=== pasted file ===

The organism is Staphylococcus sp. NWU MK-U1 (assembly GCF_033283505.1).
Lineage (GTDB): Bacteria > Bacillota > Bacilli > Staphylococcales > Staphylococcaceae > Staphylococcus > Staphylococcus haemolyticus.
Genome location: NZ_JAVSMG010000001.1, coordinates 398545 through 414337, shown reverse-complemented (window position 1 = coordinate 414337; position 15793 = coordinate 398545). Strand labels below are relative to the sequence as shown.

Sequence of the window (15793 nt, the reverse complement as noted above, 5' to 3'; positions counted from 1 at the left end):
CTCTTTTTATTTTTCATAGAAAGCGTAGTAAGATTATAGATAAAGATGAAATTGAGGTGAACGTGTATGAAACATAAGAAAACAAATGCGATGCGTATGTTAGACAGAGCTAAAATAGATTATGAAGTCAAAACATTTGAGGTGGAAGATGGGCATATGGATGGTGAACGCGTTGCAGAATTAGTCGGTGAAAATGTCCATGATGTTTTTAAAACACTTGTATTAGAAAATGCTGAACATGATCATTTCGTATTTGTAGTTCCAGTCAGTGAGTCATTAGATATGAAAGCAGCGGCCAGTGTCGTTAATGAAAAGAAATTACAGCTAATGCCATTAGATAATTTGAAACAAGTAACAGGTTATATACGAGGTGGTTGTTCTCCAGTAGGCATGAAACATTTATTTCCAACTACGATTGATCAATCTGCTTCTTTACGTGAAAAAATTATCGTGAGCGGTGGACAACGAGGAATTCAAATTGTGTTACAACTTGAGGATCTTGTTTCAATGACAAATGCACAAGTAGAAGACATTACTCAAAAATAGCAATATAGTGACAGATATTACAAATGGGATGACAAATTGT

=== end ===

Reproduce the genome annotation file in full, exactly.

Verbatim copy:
The organism is Staphylococcus sp. NWU MK-U1 (assembly GCF_033283505.1).
Lineage (GTDB): Bacteria > Bacillota > Bacilli > Staphylococcales > Staphylococcaceae > Staphylococcus > Staphylococcus haemolyticus.
Genome location: NZ_JAVSMG010000001.1, coordinates 398545 through 414337, shown reverse-complemented (window position 1 = coordinate 414337; position 15793 = coordinate 398545). Strand labels below are relative to the sequence as shown.

Sequence of the window (15793 nt, the reverse complement as noted above, 5' to 3'; positions counted from 1 at the left end):
CTCTTTTTATTTTTCATAGAAAGCGTAGTAAGATTATAGATAAAGATGAAATTGAGGTGAACGTGTATGAAACATAAGAAAACAAATGCGATGCGTATGTTAGACAGAGCTAAAATAGATTATGAAGTCAAAACATTTGAGGTGGAAGATGGGCATATGGATGGTGAACGCGTTGCAGAATTAGTCGGTGAAAATGTCCATGATGTTTTTAAAACACTTGTATTAGAAAATGCTGAACATGATCATTTCGTATTTGTAGTTCCAGTCAGTGAGTCATTAGATATGAAAGCAGCGGCCAGTGTCGTTAATGAAAAGAAATTACAGCTAATGCCATTAGATAATTTGAAACAAGTAACAGGTTATATACGAGGTGGTTGTTCTCCAGTAGGCATGAAACATTTATTTCCAACTACGATTGATCAATCTGCTTCTTTACGTGAAAAAATTATCGTGAGCGGTGGACAACGAGGAATTCAAATTGTGTTACAACTTGAGGATCTTGTTTCAATGACAAATGCACAAGTAGAAGACATTACTCAAAAATAGCAATATAGTGACAGATATTACAAATGGGATGACAAATTGT